Lee Wood was enjoying his lunch at the little beach below Goodspeed Opera House on the Connecticut River some weeks ago when he noticed something unusual in the sand. “It didn’t look natural,” said the East Haddam resident, a retired shop teacher. “It looked like old iron.”
Wood is a dedicated beachcomber. Only a month before on the Haddam side, he found a curious looking object that turned out to be a sounding lead, which sailors used to test the depth of the water under their keels. Sensing another treasure, he wasted no time getting a stick to use as a makeshift shovel. But it was tough going. The more he dug, the more he seemed to uncover. Whatever it was, it just kept going. When Wood had exposed all of it, he was looking at something 12-feet long and 3 feet wide, weighing 1,000 pounds or more.
Dick Everet, the blacksmith, expert in all things mechanical, was intrigued enough to take a look. He surmised that the grating belonged to a steam engine, probably wood-fired. “He thinks the grating would have rested above the firebox — wood-fired because of the spacing of the grates which are a bit wider than in a coal-fired engine,” says Wood.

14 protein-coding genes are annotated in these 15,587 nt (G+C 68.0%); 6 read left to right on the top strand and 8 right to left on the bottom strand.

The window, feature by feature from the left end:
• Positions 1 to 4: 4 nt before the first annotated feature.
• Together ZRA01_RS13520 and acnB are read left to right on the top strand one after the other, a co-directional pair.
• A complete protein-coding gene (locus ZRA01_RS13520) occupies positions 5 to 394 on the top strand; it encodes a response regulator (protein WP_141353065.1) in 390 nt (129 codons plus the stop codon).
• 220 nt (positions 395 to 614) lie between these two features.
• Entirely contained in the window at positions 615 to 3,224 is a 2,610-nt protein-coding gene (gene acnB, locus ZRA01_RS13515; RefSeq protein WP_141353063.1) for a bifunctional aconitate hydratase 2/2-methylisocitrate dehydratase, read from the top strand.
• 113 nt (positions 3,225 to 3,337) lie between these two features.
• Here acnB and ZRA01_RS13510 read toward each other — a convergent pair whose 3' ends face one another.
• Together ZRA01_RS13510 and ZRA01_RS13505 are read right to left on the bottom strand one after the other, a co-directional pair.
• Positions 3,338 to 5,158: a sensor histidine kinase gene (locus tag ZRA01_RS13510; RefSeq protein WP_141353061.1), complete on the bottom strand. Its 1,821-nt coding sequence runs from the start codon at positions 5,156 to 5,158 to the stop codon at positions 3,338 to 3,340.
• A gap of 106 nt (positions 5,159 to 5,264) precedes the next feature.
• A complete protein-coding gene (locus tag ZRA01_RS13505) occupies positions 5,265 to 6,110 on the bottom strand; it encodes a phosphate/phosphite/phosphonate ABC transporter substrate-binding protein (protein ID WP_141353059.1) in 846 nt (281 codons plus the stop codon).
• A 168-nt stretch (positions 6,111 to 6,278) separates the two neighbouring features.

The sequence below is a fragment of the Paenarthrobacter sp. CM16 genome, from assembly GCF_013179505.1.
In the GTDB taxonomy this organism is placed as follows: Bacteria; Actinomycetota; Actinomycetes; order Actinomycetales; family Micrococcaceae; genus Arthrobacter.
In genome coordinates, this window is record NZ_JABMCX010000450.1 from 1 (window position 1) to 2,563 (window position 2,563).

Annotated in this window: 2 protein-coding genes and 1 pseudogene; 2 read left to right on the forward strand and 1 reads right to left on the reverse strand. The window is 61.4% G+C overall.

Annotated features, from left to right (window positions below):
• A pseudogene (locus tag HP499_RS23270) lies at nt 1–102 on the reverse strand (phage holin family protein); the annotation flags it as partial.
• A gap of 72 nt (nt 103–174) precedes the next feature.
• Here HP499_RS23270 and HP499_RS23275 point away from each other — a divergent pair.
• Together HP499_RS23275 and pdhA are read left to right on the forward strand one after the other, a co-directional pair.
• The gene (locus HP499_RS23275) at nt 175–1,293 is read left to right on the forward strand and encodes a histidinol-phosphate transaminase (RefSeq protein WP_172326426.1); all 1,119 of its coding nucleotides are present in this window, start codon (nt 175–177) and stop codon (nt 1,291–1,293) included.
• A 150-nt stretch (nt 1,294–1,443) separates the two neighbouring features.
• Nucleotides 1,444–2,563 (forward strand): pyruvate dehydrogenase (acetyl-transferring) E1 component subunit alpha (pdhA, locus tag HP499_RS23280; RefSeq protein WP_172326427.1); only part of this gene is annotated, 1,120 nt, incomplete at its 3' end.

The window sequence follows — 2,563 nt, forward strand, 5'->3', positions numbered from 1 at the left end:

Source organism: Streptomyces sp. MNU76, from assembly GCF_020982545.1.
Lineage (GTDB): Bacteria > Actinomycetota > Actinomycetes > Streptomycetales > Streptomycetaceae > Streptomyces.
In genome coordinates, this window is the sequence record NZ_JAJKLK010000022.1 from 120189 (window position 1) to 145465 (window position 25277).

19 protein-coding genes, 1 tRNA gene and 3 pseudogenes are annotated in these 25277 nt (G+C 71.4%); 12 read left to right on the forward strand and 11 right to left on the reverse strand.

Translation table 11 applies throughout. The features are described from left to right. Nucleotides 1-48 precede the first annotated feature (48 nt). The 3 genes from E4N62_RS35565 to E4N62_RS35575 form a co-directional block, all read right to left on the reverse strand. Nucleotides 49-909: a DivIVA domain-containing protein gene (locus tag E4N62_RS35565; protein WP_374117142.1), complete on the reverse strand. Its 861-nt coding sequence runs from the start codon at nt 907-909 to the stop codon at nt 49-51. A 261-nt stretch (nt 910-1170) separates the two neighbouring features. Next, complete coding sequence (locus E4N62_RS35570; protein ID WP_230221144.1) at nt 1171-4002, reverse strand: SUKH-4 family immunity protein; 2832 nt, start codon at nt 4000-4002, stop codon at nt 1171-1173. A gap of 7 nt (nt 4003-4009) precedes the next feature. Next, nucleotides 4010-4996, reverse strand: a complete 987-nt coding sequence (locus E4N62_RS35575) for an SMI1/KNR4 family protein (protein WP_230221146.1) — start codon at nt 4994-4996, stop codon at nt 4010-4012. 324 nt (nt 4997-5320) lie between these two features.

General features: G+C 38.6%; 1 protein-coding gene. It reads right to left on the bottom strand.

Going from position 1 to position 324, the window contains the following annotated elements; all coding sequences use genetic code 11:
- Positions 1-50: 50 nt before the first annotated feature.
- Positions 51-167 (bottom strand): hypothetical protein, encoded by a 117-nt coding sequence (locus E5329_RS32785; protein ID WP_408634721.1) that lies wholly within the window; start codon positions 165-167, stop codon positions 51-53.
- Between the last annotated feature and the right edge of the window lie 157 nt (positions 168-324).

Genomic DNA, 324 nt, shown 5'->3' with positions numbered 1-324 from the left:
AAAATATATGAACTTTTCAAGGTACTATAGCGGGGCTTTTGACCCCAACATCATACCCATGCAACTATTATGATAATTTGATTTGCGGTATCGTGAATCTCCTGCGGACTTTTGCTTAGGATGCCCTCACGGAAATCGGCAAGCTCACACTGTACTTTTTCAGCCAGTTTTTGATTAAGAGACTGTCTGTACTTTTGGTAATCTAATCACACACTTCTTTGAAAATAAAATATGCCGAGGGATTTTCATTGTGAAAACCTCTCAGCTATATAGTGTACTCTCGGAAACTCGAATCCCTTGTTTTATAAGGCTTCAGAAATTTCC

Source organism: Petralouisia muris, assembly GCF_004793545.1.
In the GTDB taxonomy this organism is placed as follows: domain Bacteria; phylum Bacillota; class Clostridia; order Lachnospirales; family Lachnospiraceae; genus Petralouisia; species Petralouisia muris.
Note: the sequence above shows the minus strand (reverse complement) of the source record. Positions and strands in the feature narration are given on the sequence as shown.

Everet’s assessment fits with history of the area. The landing where the grating was found was a bustling shipyard during the 19th century, Goodspeed Shipyard, owned by brothers William and George, who built scores of sailing ships as well as steamboats, among them the 1026-ton Civil War steam transport the General Lyon, launched in 1864.
Interestingly, the steamboat Granite State met her tragic end here, when she burned to the waterline on May 18, 1883. The sidewheeler was eventually towed to a spot nearby, as owners attempted to salvage what they could. But the fire damage was too great, and even the engine and boiler were deemed a total loss. Could the object Wood uncovered be from the ill-fated steamer? Everet intends to inspect the metal for “scaling,” an indication of extreme temperature.
Meanwhile, workers at the town garage, who pulled the grating from its sandy grave with a backhoe and brought it to the storage shed on Mount Parnassus Road, have their own ideas of what it might be. Their conjecture is that it’s a section of open-grated decking from the East Haddam Swing Bridge. The bridge, spanning the river between Haddam and East Haddam, is an antique, opening more than 100 years ago in 1913.
But Wood thinks the grating is much too heavy for bridge decking, and not the right size either. In fact, the original bridge decking probably wasn’t metal but timber. Wood points to an old picture of the span on opening day in 1913, which shows a team of oxen crossing. “I can tell you that oxen will not cross an open grated deck,” Wood says, firmly. “It spooks then. They just won’t do it.”